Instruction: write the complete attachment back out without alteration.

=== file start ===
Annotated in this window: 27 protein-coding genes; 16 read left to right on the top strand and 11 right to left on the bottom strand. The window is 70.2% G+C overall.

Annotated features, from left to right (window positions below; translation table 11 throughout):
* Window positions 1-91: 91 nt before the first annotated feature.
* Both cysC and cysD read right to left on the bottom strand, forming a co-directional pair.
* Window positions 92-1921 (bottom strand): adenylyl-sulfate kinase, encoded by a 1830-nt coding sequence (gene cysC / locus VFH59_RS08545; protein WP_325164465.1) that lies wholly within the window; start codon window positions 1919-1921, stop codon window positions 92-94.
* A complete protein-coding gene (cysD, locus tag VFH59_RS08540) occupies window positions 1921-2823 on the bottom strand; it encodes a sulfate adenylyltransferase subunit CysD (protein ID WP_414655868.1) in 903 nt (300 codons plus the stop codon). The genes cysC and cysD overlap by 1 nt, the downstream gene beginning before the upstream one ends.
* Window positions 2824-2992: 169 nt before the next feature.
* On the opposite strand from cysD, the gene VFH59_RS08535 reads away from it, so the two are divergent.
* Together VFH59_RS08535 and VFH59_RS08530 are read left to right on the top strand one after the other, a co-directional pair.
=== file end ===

Annotated in this window: 27 protein-coding genes; 16 read left to right on the top strand and 11 right to left on the bottom strand. The window is 70.2% G+C overall.

Annotated features, from left to right (window positions below; translation table 11 throughout):
* Window positions 1-91: 91 nt before the first annotated feature.
* Both cysC and cysD read right to left on the bottom strand, forming a co-directional pair.
* Window positions 92-1921 (bottom strand): adenylyl-sulfate kinase, encoded by a 1830-nt coding sequence (gene cysC / locus VFH59_RS08545; protein WP_325164465.1) that lies wholly within the window; start codon window positions 1919-1921, stop codon window positions 92-94.
* A complete protein-coding gene (cysD, locus tag VFH59_RS08540) occupies window positions 1921-2823 on the bottom strand; it encodes a sulfate adenylyltransferase subunit CysD (protein ID WP_414655868.1) in 903 nt (300 codons plus the stop codon). The genes cysC and cysD overlap by 1 nt, the downstream gene beginning before the upstream one ends.
* Window positions 2824-2992: 169 nt before the next feature.
* On the opposite strand from cysD, the gene VFH59_RS08535 reads away from it, so the two are divergent.
* Together VFH59_RS08535 and VFH59_RS08530 are read left to right on the top strand one after the other, a co-directional pair.